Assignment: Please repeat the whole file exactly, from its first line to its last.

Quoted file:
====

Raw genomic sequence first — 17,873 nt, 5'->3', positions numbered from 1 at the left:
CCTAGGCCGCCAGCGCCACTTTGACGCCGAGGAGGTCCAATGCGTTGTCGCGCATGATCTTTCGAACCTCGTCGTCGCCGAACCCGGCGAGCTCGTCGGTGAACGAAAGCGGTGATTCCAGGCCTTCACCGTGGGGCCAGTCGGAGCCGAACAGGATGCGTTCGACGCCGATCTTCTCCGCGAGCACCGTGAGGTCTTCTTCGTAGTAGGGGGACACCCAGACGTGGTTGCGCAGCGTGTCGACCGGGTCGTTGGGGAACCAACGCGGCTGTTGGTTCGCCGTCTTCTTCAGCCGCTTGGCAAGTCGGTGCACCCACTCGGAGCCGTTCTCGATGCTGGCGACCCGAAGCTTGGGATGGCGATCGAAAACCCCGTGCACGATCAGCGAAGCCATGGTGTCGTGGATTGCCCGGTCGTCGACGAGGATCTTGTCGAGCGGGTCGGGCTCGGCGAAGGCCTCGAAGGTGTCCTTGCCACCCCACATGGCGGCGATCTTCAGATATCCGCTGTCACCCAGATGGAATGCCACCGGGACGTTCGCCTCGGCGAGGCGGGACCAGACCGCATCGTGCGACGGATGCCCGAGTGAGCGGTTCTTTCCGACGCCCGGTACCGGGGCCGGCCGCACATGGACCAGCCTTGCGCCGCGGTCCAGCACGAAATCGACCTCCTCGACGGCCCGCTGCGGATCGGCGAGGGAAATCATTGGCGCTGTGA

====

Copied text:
Raw genomic sequence first — 17,873 nt, 5'->3', positions numbered from 1 at the left:
CCTAGGCCGCCAGCGCCACTTTGACGCCGAGGAGGTCCAATGCGTTGTCGCGCATGATCTTTCGAACCTCGTCGTCGCCGAACCCGGCGAGCTCGTCGGTGAACGAAAGCGGTGATTCCAGGCCTTCACCGTGGGGCCAGTCGGAGCCGAACAGGATGCGTTCGACGCCGATCTTCTCCGCGAGCACCGTGAGGTCTTCTTCGTAGTAGGGGGACACCCAGACGTGGTTGCGCAGCGTGTCGACCGGGTCGTTGGGGAACCAACGCGGCTGTTGGTTCGCCGTCTTCTTCAGCCGCTTGGCAAGTCGGTGCACCCACTCGGAGCCGTTCTCGATGCTGGCGACCCGAAGCTTGGGATGGCGATCGAAAACCCCGTGCACGATCAGCGAAGCCATGGTGTCGTGGATTGCCCGGTCGTCGACGAGGATCTTGTCGAGCGGGTCGGGCTCGGCGAAGGCCTCGAAGGTGTCCTTGCCACCCCACATGGCGGCGATCTTCAGATATCCGCTGTCACCCAGATGGAATGCCACCGGGACGTTCGCCTCGGCGAGGCGGGACCAGACCGCATCGTGCGACGGATGCCCGAGTGAGCGGTTCTTTCCGACGCCCGGTACCGGGGCCGGCCGCACATGGACCAGCCTTGCGCCGCGGTCCAGCACGAAATCGACCTCCTCGACGGCCCGCTGCGGATCGGCGAGGGAAATCATTGGCGCTGTGA